Sister Hazel, the Gainesville, Florida, rock five-piece, released their latest album, entitled “Release,” yesterday, and the title shot up the iTunes Rock Charts, where it went all the way to #1. The album also found a spot on the overall iTunes sales chart at #8.
“The Michigan Central Depot is a hulking, bombed-out turn-of-the-century train station that’s constantly used by papers and magazines as a symbol of the city’s rot. The only problem is, aside from looking the part, it doesn’t have too much to do with any of the issues it usually gets plastered above. It’s owned by a billionaire trucking tycoon, not the bankrupt city; it was shut down back in the 80s, not because of any of the recent crap. Nevertheless, back in December when the auto executives were in front of Congress, Time ran a photo essay to go with the story, opening and closing with shots of the terminal. Three months later they ran another spread about the city’s decay, although this time they limited the depot shots to one.
In addition to being a faulty visual metaphor, the train station has also been completely shot to death. For a derelict structure, it’s kind of a happening spot. Each time I passed by I saw another group of kids with camera bags scoping out the gate. When I finally ducked in to check it out for myself, I had to wait for a lady artist from Buffalo, New York, whose shtick is taking nude portraits of herself in abandoned buildings, to put her clothes back on. Afterward I was interrupted by a musician named Deity who was making a video on the roof.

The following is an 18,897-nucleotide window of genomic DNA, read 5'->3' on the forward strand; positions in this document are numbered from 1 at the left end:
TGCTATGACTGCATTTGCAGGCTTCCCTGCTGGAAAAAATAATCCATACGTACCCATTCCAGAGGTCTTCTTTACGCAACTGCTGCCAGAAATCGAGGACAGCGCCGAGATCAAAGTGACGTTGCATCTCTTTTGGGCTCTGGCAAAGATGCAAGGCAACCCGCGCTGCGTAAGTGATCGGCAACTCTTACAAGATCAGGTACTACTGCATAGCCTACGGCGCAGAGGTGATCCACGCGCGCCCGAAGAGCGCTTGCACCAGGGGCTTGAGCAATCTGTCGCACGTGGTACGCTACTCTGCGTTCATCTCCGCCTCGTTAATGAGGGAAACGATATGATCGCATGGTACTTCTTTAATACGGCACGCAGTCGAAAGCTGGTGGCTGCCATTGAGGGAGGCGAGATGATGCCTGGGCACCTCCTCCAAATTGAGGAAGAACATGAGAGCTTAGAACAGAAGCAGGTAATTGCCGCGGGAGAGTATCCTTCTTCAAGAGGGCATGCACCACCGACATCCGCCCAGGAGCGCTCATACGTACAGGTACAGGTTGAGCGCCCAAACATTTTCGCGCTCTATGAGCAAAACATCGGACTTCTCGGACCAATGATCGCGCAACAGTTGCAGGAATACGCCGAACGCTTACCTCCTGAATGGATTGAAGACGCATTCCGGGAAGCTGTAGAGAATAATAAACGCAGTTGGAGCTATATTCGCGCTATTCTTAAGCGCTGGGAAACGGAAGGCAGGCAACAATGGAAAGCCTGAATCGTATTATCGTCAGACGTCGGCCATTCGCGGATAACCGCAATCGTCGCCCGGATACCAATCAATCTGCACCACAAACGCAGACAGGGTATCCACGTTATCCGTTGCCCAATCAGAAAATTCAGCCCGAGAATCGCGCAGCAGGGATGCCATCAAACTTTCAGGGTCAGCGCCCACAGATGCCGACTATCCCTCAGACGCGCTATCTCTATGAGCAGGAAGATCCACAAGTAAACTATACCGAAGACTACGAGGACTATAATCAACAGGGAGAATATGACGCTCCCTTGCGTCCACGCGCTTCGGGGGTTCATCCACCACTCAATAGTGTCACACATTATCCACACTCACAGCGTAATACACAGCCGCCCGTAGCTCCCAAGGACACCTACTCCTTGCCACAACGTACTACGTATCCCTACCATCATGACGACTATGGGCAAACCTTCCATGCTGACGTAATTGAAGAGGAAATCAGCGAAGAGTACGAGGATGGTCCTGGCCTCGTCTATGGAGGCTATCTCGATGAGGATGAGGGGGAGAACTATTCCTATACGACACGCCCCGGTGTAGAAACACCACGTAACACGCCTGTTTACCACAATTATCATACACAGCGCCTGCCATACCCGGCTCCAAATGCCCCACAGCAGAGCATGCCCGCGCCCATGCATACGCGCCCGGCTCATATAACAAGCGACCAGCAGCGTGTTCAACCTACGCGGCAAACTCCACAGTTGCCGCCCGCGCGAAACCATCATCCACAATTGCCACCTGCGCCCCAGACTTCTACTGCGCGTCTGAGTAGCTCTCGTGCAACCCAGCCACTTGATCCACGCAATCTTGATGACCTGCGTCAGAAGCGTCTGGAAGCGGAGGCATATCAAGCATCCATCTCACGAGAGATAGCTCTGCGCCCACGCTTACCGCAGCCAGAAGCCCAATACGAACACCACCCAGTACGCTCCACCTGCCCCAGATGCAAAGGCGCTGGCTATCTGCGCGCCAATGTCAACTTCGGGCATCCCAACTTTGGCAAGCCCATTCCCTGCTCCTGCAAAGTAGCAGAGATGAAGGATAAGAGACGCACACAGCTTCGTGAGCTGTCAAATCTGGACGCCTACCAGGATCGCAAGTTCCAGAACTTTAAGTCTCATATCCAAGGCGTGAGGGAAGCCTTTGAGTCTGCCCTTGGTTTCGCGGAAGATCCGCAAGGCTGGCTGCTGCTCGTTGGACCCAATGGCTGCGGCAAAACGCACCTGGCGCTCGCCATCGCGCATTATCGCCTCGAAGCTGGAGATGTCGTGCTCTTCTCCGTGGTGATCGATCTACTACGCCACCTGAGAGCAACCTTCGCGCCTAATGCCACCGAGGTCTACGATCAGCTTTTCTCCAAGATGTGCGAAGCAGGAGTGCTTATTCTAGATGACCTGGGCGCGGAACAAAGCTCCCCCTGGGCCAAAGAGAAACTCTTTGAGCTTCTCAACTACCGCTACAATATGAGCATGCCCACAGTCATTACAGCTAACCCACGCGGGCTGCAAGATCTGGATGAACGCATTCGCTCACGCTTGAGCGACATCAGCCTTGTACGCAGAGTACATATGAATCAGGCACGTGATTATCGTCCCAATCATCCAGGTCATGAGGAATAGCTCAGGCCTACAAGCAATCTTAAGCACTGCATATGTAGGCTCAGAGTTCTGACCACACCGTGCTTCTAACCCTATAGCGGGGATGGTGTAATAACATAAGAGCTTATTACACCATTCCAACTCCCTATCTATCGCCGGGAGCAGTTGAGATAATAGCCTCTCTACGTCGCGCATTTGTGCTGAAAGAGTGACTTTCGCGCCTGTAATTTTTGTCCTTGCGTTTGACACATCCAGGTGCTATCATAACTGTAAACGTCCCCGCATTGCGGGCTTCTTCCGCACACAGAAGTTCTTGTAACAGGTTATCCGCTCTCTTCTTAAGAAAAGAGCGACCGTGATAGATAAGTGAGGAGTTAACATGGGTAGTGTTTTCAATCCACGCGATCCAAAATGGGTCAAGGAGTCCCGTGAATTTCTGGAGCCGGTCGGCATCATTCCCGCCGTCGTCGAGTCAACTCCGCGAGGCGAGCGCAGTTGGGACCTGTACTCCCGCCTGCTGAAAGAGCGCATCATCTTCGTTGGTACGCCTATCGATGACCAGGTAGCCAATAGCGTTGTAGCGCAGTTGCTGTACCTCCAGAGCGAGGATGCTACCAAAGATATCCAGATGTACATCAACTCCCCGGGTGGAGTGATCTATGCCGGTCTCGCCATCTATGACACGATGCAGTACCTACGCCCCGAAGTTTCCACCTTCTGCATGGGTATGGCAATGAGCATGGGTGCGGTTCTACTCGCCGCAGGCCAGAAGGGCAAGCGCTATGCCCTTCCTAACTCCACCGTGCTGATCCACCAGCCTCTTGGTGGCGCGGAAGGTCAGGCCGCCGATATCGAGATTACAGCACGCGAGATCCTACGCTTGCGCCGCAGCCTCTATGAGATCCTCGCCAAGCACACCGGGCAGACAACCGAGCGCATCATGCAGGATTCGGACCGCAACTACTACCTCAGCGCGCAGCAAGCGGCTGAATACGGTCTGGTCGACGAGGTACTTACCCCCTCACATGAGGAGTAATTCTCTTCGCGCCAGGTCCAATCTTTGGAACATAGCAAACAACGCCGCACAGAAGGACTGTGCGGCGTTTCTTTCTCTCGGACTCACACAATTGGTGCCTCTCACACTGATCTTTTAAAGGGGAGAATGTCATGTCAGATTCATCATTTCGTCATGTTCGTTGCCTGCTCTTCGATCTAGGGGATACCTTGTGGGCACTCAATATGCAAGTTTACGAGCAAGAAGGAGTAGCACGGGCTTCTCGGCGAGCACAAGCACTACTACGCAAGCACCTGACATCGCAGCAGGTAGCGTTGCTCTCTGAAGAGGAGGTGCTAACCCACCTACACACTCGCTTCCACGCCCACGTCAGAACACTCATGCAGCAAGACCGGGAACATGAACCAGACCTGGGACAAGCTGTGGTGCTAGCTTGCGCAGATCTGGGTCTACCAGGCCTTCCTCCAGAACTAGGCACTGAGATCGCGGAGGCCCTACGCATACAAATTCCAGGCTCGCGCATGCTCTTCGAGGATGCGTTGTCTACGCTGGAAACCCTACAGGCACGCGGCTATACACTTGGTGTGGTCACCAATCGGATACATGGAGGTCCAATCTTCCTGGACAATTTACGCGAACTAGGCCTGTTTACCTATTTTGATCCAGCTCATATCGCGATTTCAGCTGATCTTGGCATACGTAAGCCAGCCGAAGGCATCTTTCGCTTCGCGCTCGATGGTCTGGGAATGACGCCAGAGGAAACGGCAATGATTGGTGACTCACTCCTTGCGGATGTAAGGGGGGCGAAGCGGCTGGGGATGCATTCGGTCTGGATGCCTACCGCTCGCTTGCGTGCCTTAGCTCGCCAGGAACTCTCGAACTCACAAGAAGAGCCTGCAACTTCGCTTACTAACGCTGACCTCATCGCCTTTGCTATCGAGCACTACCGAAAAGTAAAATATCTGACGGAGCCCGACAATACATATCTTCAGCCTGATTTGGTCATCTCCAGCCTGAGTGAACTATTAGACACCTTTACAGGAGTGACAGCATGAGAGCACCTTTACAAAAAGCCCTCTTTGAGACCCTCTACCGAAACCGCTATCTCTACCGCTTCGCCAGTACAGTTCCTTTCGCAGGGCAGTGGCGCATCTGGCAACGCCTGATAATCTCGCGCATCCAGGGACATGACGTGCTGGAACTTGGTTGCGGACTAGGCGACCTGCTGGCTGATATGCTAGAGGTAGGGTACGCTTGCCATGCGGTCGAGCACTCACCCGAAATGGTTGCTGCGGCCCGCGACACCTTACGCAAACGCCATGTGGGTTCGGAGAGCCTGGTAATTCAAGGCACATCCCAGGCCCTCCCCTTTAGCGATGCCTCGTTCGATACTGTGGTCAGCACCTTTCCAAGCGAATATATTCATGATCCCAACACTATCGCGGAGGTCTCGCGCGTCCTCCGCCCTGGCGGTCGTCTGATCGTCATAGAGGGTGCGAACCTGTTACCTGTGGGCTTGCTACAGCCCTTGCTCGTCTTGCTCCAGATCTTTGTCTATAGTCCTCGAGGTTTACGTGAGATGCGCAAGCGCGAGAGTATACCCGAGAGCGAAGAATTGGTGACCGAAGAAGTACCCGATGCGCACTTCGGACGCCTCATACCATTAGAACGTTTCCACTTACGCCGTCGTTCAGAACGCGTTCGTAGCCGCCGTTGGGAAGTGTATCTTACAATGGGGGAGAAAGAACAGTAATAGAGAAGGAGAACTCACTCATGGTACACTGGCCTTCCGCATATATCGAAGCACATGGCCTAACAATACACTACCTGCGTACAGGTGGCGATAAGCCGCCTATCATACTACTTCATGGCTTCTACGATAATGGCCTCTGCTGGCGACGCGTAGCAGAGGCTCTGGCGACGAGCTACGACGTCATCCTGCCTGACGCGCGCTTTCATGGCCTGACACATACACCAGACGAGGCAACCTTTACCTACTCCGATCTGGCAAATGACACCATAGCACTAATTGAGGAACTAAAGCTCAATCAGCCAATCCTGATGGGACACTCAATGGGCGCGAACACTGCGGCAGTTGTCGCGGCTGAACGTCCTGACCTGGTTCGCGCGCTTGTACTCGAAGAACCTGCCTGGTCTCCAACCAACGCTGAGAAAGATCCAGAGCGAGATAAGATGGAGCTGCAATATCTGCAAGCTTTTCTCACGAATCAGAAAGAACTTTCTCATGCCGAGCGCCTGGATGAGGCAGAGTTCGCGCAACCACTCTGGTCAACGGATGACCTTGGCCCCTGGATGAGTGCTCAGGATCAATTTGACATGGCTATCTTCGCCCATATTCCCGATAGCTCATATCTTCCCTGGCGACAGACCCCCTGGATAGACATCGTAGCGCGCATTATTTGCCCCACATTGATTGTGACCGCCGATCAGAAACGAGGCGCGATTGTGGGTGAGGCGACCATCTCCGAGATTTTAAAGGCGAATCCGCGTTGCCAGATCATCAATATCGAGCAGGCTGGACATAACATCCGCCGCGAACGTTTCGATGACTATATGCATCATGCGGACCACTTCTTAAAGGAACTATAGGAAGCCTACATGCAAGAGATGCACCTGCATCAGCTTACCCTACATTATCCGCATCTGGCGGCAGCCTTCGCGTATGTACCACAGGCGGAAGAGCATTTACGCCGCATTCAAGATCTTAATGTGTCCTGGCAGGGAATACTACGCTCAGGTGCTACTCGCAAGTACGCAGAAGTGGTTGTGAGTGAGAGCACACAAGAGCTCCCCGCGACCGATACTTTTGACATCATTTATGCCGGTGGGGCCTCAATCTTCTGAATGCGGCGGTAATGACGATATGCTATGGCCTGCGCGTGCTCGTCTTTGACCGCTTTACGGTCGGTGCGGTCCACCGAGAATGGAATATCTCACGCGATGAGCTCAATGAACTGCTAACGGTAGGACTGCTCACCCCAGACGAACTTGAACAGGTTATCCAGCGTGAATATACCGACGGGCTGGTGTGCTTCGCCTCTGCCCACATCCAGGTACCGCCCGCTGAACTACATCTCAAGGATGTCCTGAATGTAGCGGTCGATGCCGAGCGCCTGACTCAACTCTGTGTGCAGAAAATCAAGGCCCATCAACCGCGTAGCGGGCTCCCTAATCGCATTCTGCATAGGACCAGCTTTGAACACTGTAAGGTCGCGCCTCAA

The city’s second-most-overused blight shot is of the mile-long ruins of the Packard Auto Plant in East Detroit.
“A poll released Tuesday from Public Policy Polling shows just 24 percent of Republicans in North Carolina believe that President Obama was born in the United States, despite all evidence that he was indeed born in Hawaii. When factoring in both Democrat and Independent voters, that figure increases, but only to 54 percent.
“The president of the United States, in a top-secret phone call to a major European ally, asked for French troops to join American soldiers in attacking Iraq as a mission from God.
Now out of office, Chirac recounts that the American leader appealed to their “common faith” (Christianity) and told him:
“Gog and Magog are at work in the Middle East. … The biblical prophecies are being fulfilled. … This confrontation is willed by God, who wants to use this conflict to erase his people’s enemies before a New Age begins.”
This bizarre — seemingly deranged — episode happened while the White House was assembling its “coalition of the willing” to unleash the Iraq invasion. Chirac says he was boggled by Bush’s call, and “wondered how someone could be so superficial and fanatical in their beliefs.””—Agog over Bush’s comments on Gog and Magog